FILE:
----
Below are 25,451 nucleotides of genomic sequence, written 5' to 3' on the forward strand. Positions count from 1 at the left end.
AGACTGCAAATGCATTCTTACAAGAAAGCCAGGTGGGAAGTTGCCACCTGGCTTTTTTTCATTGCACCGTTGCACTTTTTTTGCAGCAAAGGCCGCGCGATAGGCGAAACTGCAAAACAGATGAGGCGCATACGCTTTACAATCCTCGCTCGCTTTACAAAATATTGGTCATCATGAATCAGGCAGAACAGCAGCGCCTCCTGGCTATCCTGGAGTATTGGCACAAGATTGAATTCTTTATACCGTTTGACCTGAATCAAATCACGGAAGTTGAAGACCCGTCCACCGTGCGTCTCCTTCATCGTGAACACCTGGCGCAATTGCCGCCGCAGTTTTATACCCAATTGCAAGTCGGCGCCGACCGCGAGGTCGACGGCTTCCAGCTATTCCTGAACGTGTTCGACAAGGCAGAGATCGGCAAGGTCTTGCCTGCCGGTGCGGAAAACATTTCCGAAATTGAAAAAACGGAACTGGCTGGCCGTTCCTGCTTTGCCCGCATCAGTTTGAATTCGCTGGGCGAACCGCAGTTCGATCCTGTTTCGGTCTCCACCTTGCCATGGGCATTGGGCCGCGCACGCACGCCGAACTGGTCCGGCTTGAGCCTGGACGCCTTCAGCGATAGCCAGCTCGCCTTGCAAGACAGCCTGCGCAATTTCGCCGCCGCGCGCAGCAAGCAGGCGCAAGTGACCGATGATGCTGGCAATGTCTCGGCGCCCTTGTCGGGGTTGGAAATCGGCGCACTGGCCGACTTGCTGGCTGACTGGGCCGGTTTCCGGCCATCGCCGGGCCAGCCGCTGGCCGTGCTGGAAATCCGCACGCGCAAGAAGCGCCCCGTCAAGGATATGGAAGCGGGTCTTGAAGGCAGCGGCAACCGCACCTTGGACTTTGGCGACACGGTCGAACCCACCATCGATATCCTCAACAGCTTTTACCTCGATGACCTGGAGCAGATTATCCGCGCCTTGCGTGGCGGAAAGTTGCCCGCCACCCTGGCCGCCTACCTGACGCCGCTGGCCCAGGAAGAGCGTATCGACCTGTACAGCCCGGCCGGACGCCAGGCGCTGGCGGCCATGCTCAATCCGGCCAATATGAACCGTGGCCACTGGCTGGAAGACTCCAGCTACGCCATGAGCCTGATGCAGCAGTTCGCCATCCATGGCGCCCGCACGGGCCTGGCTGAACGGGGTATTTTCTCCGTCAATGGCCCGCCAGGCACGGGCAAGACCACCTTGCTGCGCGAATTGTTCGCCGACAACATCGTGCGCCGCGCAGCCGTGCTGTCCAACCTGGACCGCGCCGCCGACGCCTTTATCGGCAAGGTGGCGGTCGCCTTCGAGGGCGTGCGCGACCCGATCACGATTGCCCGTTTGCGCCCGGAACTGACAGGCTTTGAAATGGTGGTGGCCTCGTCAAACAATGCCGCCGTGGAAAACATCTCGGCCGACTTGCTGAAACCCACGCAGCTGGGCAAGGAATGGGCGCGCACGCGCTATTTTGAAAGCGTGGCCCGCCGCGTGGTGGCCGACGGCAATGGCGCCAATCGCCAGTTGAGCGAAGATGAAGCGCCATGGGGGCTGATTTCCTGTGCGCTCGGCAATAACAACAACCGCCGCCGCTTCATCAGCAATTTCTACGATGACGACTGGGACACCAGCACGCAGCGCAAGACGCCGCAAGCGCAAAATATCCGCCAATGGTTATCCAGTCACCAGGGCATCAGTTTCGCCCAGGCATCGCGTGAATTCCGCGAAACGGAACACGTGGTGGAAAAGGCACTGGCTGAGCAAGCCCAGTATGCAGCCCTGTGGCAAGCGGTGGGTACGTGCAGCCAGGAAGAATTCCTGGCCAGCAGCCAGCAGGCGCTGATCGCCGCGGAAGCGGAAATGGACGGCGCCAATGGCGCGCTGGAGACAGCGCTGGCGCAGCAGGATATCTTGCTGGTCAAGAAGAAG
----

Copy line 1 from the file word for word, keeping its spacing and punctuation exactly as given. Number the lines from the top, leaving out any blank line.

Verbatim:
Below are 25,451 nucleotides of genomic sequence, written 5' to 3' on the forward strand. Positions count from 1 at the left end.